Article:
Newspaper Page Text
The San Francisco Sunday Call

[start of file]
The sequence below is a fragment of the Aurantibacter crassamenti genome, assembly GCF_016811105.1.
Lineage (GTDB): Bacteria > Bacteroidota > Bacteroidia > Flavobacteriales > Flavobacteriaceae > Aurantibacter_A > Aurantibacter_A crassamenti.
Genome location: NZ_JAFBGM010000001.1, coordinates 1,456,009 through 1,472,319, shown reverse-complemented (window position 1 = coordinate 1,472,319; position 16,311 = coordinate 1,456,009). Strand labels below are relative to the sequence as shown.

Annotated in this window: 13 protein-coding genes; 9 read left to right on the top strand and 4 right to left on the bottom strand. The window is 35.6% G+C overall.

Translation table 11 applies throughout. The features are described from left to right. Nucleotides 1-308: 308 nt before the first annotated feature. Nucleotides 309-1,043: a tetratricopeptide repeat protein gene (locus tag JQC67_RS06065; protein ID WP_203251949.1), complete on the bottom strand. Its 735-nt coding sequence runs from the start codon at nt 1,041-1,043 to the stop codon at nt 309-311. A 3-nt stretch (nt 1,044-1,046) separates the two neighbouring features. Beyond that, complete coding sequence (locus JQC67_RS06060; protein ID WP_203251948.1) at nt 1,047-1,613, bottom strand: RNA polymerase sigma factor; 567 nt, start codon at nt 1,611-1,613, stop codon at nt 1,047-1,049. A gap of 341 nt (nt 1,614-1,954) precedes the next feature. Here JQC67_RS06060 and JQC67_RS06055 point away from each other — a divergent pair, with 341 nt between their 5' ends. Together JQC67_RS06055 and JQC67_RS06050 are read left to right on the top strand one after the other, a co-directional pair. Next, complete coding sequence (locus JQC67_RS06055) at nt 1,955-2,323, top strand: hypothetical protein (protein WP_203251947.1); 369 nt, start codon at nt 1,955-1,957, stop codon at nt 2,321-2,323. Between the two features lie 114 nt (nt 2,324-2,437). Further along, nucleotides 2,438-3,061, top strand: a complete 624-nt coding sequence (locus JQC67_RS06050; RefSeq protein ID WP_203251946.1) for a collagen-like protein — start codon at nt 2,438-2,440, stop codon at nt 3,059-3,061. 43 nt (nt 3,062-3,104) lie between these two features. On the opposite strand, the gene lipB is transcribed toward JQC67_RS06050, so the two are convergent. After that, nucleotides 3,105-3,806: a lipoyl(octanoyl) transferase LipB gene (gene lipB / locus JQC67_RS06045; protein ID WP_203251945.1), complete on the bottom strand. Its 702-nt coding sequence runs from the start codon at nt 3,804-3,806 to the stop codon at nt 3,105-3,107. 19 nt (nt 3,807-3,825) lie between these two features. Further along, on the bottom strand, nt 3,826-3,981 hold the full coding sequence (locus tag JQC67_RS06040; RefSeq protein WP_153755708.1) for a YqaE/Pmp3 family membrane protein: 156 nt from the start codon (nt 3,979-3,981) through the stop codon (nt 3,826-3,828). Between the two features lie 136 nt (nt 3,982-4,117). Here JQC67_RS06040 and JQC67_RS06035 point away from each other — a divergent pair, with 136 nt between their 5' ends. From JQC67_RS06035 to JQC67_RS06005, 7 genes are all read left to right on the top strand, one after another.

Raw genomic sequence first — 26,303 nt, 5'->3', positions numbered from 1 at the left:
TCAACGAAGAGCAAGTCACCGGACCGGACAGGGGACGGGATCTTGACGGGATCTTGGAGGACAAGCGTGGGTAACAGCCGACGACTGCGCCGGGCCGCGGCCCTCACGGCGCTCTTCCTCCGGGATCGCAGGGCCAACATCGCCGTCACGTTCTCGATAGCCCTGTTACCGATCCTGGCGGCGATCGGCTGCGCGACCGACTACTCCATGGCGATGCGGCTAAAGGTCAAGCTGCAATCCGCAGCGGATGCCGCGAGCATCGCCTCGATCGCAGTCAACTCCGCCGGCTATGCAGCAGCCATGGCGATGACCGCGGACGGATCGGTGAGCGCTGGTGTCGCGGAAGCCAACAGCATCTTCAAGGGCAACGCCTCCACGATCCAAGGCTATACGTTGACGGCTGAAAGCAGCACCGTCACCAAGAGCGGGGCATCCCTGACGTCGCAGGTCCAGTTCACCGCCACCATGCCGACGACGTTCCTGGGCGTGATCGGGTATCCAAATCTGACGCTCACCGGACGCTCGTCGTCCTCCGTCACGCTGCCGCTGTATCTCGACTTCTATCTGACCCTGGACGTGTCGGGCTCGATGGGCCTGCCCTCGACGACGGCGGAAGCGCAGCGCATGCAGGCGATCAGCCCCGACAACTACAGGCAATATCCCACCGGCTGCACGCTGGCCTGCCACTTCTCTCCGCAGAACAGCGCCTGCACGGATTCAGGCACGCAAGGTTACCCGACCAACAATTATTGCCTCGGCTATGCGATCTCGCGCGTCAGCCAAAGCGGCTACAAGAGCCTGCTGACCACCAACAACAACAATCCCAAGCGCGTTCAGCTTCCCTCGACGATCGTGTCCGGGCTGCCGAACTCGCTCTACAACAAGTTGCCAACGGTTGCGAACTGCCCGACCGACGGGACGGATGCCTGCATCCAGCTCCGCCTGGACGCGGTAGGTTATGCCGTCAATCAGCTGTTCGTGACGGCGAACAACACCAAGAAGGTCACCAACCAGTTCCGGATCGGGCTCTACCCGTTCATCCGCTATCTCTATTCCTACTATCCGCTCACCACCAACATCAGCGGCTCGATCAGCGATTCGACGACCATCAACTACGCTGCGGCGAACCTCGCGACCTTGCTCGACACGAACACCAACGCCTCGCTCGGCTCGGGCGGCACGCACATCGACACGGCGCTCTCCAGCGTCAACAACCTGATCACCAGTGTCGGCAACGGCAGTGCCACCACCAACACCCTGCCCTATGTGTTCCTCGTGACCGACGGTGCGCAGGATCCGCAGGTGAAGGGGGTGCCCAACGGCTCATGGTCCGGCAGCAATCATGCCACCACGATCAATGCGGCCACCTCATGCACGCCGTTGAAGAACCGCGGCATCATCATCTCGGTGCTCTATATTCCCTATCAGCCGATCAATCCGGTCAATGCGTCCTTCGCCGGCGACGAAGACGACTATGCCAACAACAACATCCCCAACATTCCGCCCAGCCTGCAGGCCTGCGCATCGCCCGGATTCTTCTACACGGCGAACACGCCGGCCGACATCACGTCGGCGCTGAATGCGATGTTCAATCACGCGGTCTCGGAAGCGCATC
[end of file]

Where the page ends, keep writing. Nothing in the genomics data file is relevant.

TO FUN'S MARCH GIRL Wild-Leathered March, your V maddest swirl Waltz music makes for this gay girl. Then He Paid His Fare •"Fares, please.' . But the passenger on top of the Fifth avenue motor bus gave "Fares, please." This time a little louder. Still was the passenger oblivious. "By the ejaculatory term 'fare,'" said the conductor, "I imply no reference to the state of the weather, the complexion of the admirable blonde you observe in the contiguous seat, nor even to the quality of service vouchsafed by this philanthropic corpora tion. I merely allude, in a manner perhaps lacking in delicacy but not in conciseness, to the monetary obligation set tip by your presence in this conveyance, and suggest that, without contemper ing your celebrity with enunciation, you immediately proceed to liquidate or" .4 Hint A little boy who was nearly starved by a stingy uncle (his guardian\ with whom he lived, meeting a lank greyhound in the street, was asked by the guardian what made the dog so thin. After reflecting, the lit tle fellow replied: "I suppose he lives with his uncle." ' *7 just wonder rvhai they charge for one of them closed." Sized Up "Do you know," said Cholly, "I always used to overestimate my abilities." "Well, never mind," she replied, consolingly, "your friends never did." "Money on call.*' "Oh, John," began Mrs. Browne, "I have just received a letter from mamma saying that she is out of danger." "Xo!" replied poor John. "Well, you might have broken the news gently to me." THE SIGNIFICANCE OF SIGNS FUN That's So "I'm sorry, madam," said the floorwalker, "but it's against the rules of the house. We can not ex change those goods again." "But my hus band doesn't like them." "Well, why not exchange your husband?" Shocked Why Worry? "Bills never seem to worry you." '"Why should they? They worry the men who pre sent them quite enough without making me un happy too." • Shrewd "What? Engaged to four girls at once ? Why, how are j-ou going to get out of it?" "Oh, that's dead easy. I just go and ask their fathers' consent." He Did "Speak to me," she pleaded, strok ing his head and gazing earnestly into his deep brown eyes, "please speak to me." "Bow-wow!" he barked. Accounted Por "Were there many at the ball?" "Yes, the place was crowded. It v. as a private af fair, you know." Household Hint When a burglar asks the conun drum, "Where's your money?" it is generally the wisest plan to give it up. /nap be due today — 1 omorroiv, hearts n'i/ blov> her tvay. The Miser "Here," said Teddy's papa, showing the little boy a coin, "is a penny 300 years old. It was given to me when I was a little boy." "Gee whiz!' , ejaculated Teddy, "just think of any body being able to keep a penny as long as that with out spending it.' , A Mistake "Yes, sir," said the re.il estate agent, "I can recom mend this place to you. Xo malaria, chills unknown. Healthiest locality in the state." "Guess we can't do busi ness, then," replied the prospective tenant; "I'm a doctor." ORDER OF PROCESSION I—The Anolent and Honorable Artillery Company of BuQvllle 2-Bugvine State Militia 3H3uovtlle Insect War Veterans 4—Bugvllle Suffragettes s—Bugvlile Eoy Scouts B—Bugville Naval Reserves 7—Bugvllle Antl-Suffraoettes B—Bugvllle Brass Band o—Bugville Marching Club How the Sun Put One Over on the March Wind [The Fable's in Verse, but the Pictures Are Worse] HAZEN CONKLIN A fable handed down to us From days now gone to seed, Tells how the March Wind raised a fuss To blow the jacket off a cuss, ■ But failed to do the deed. He blew his lungs 'most inside out, But all to no avail. The chap just drew his coat about Himself some tighter. Put to rout. The March Wind sobbed: "I fail!" Whereat, the Sun, with winning smile, Came forth and got his goat. So charmingly; did he beguile That in a vert? little while The gink had shed his coat. Right here a moral we can point And well adorn this tale: Don't blow yourself quite out of joint When with a smile you can anoint The knots in trouble's tail! Stung "What on earth are you bellowing so hard about, Freddy?" "Daddy whipped me." "Well, what if he did? You've been whipped "be fore, and the occasion doesn't call for such heart rending grief." "But he w-w-w-whipped me with a s-s-s-switch cut from a Christmas t-t-trec." Particular "Why don't you want to go to Dr. Tabernacle's church, dear?" said Mr. Hicks. "Because I don't care to associate with that class of people," replied Mrs. Hicks. "The last time I went he told them they were all poor miserable sinners." "There tvas an art ful jam at that bargain sale today, dear." "So I observed. Your pockctboofy is crushed flat" Her Impression "The immensity of nature strikes every one with the same awed feeling." "No, it doesn't. I took a girl to the circus once, and she told me she thought the hippopotamus was cute." INAUGURATION DAY in BUGVILLE Vacate" .-C3- On the Street "Well, good day, Charles," said Sly boy at parting; "drop in and see me some time when you haven't anything else to do." "Thanks; but "I'm always busy." "Yes"; I knew you were." No Strike "When you mar ried me, Phoebe Jane, you seemed to think I was a pretty good match." "I did. And you've never once kindled a fire for me from that day to this.' . No Difference "Why, old man, I didn't Know that she positively refused you." "It amounted to the same thing. She said she was willing to wait until I could support her." No Fasting ''Xo sir-ee,' , said Uncle Sheepskin, ''yeou don't ketch me takin" a fast train right threw tew Chi cargey; I kin dew without most any thing else on the keers except catin'." No, He Wasn't Balky A farmer had a horse he was anxious to sell, and one day while driving with one of his neighbors the horse stopped so frequently as to lead the neighbor to ask: "What ails your horse that he stops so often? Is he balky?" "Xo," replied the farmer, "he's all right. It's simply he's so afraid somebody will say 'Whoa' and he won't hear it that he stops to listen." "HURRAH, FELLERS! SIGNS OF SPRING AT LAST!" • The Same Old Story Tramping de Luxe "Please gimme a nickel, mister?" said the tramp. "I never give money to beggars on the street," replied the haughty pedestrian. "Oh, dats all right," said the hard luck victim. "Here's one uv me cards; youse kin call at me office an' leave your contribu tion wid me bookkeeper." Couldn't "Do you think that hob ble skirts have any ad vantage over wide ones?' , he inquired. "I do not know," she replied. "I never wore them that way." Sweet Home "I suppose," said Mr. Newman to the apartment house janitor, "that if I hire this flat and pay the rent T'll be allowed to sleep in it when I am tired." "Well, yes," replied the janitor, haughtily, "pro vided you don't snore." Anyhow, They Get There "Mamma," said little Elsie, "do men ever go to heaven?" "Why, of course, my dear. What makes you ask that?" "Because I never see any pictures of angels with whiskers." "Well," said the mother thoughtfully, "some men do go to heaven, but they get there by a close shave." They Wanted to Know "My brodders," said a waggish colored man to a crowd, "in all inflictions, in all ob your troubles, dar is one place you can always find money and sympathy." "Whar? Whar?" shouted several. "In de dictionary," he replied, rolling his eyes skyward. "Whar'd you git dat chicken, A/oseP" "Skuze me, Mandy; I can't tell a lie an I don wanler commit myself." Not There "This is the only trouble I e/cr got into," r-aivi the suburbanite as his neigh bors drew him, wet anJ shivering, from a cistern, "ih.it didn't have a woman at the bottom of it."